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History-Shaping Skills

Curtis Pride on inclusive hiring in Major League Baseball, via Vimeo.

 

I love this time of year, when we count down to warmer weather and all the quintessential signs of spring. It’s also the time we celebrate Deaf History Month, which runs from March 13 to April 15, as well as opening day of Major League Baseball – two events that intersect in some very interesting ways.

Many baseball fans know the story of William Hoy, the Cincinnati Reds Hall of Famer who set numerous records from 1899 to 1902. Hoy, who was deaf, is remembered as one of the most accomplished players with a disability in MLB history.

I learned about this historic figure from another accomplished baseball player who is deaf, Curtis Pride, who has a special relationship with the department’s Office of Disability Employment Policy. Pride is a former MLB outfielder, current head baseball coach at Gallaudet University and MLB’s latest Ambassador for Inclusion. He relays Hoy’s story in a powerful public service announcement developed as part of our partnership with the Professional Baseball Athletic Trainers Society.

“I played in the Majors for 11 years because baseball judged me for my arm, for my speed and my desire to play the game,” he says. “The history of baseball is full of players who were accepted for their talents regardless of their disability.”

Of course, important moments in deaf history and employment extend far beyond professional sports. Thomas Edison changed history forever by inventing the incandescent light bulb and the electric power system. Juliette Low enriched the lives of generations when she founded the Girl Scouts of the USA. And Ludwig van Beethoven became one of history’s greatest composers and pianists. All were deaf or hard of hearing, and all shared a drive to succeed in professions that they loved.

Past and present day, there are countless examples of deaf or hard-of-hearing individuals who have made indelible marks on history and within their professions. But I’m also reminded of the other millions who serve as an integral part of our workforce.

Through our work in ODEP, we’ve had the pleasure of meeting many of these talented individuals. One that comes to mind is Munir Bashir, a team leader at a large electronics retailer who expertly manages his store’s product flow from the loading dock to the sales floor. Cheryl Collier, one of the stars of our “I Can” PSA, is an elementary school teacher, mentor and volleyball coach who makes a positive difference in her students’ lives daily. And then there’s Bogdan "Bob" Vitas and Anthony Baskin, both alumni of the Workforce Recruitment Program, who got their start working for the U.S. Department of Homeland Security and the Federal Highway Administration respectively.

These individuals may not be famous, but they are absolute stars in my book. Every day, they—like so many other people who are deaf or hard of hearing—bring their talents to work and deliver lasting results for their employers. They’re proving that abilities matter, and collectively they’re playing a crucial role in the history of a more inclusive workforce.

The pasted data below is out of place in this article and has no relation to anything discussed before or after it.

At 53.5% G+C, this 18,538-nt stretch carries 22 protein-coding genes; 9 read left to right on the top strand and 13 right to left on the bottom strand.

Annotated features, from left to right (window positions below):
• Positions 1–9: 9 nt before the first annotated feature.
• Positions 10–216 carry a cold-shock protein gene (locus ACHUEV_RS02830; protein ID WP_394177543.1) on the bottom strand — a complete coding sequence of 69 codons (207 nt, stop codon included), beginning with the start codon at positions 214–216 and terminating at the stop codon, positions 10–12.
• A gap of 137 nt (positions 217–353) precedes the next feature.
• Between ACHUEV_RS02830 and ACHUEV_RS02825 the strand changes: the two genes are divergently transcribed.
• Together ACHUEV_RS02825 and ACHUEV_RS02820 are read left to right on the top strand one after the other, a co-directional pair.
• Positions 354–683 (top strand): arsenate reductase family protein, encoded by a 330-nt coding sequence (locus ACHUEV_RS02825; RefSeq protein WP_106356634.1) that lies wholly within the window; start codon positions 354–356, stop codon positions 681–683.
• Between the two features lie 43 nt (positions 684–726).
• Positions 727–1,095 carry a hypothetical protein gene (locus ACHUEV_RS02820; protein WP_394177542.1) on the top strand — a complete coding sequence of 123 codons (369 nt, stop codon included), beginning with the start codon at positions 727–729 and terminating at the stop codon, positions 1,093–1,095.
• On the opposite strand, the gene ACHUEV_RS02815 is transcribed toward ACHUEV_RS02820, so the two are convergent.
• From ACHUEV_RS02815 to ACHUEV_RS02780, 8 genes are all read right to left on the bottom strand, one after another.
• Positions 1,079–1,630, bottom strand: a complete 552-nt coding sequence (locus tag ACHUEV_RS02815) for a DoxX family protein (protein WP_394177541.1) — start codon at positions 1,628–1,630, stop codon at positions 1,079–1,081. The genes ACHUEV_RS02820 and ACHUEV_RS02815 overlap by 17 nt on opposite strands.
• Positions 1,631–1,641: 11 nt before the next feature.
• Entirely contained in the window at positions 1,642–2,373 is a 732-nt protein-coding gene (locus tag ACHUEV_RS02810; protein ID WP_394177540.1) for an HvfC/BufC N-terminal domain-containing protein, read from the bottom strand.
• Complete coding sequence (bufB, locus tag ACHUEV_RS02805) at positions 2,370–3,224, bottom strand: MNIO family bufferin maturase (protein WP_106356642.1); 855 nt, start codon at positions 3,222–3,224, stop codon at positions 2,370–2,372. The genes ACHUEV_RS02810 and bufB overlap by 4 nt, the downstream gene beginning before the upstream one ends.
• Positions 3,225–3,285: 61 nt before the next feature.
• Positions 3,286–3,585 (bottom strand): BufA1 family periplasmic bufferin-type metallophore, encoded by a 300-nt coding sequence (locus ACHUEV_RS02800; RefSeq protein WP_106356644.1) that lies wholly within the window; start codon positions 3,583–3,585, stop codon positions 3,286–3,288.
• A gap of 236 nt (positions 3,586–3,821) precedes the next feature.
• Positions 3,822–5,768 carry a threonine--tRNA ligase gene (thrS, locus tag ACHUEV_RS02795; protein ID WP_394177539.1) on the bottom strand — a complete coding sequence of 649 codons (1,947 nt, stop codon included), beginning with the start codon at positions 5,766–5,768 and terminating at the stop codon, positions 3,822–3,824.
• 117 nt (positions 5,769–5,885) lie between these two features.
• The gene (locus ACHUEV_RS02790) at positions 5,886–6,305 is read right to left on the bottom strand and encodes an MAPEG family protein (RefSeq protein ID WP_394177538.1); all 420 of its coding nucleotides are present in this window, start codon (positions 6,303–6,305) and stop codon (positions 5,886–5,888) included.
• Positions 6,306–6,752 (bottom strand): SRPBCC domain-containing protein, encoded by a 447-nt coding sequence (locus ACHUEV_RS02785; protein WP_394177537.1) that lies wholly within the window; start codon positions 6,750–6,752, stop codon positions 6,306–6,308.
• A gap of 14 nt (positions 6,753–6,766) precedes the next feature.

Renee Tajudeen is the director of policy communication and outreach for the department’s Office of Disability Employment Policy.

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It was encouraging yet disappointing to see this clip. For those of us who are deaf or HOH, there was no accompanying ASL interpreter to read the story with sign. It was a bit patronizing that this message is for "them" and not us, or at least not ALL of us...

In reply to by Ron Martinez (not verified)

Thank you very much for your feedback, Ron.  We want our website content to be as accessible as possible. 

Do you have.training for vision impaired drop outs.

In reply to by Anonymous (not verified)

Why not check with schools for people with visual difficulties: Perkins School for the Blind, various Goodwill training centers around the country, National Federation of the Blind (NFB.org), Helen Keller centers, etc. -- being a dropout just means you didn't get the accomodations you required to learn productively. (I know of this because I and several member of my family have learning and other disabilities that impede learning in traditional school environments without assistance.)

I didn't have any trouble with the video. Deaf and hard of hearing people are underserved when it comes to learning superior reading and writing skills from an early age. It's all very well to use sign for social purposes, but for people who don't hear well or at all, reading and writing are the most important skills for competing in a hearing world. We don't value books enough even for hearing people and the lack of promotion of books and reading is a handicap that costs dearly when a person has a disability that demotes speaking and hearing to a lesser level. I'm hard of hearing and I was criticized for reading all the time but it helped me immensely and continues to pay off in the workplace all the time.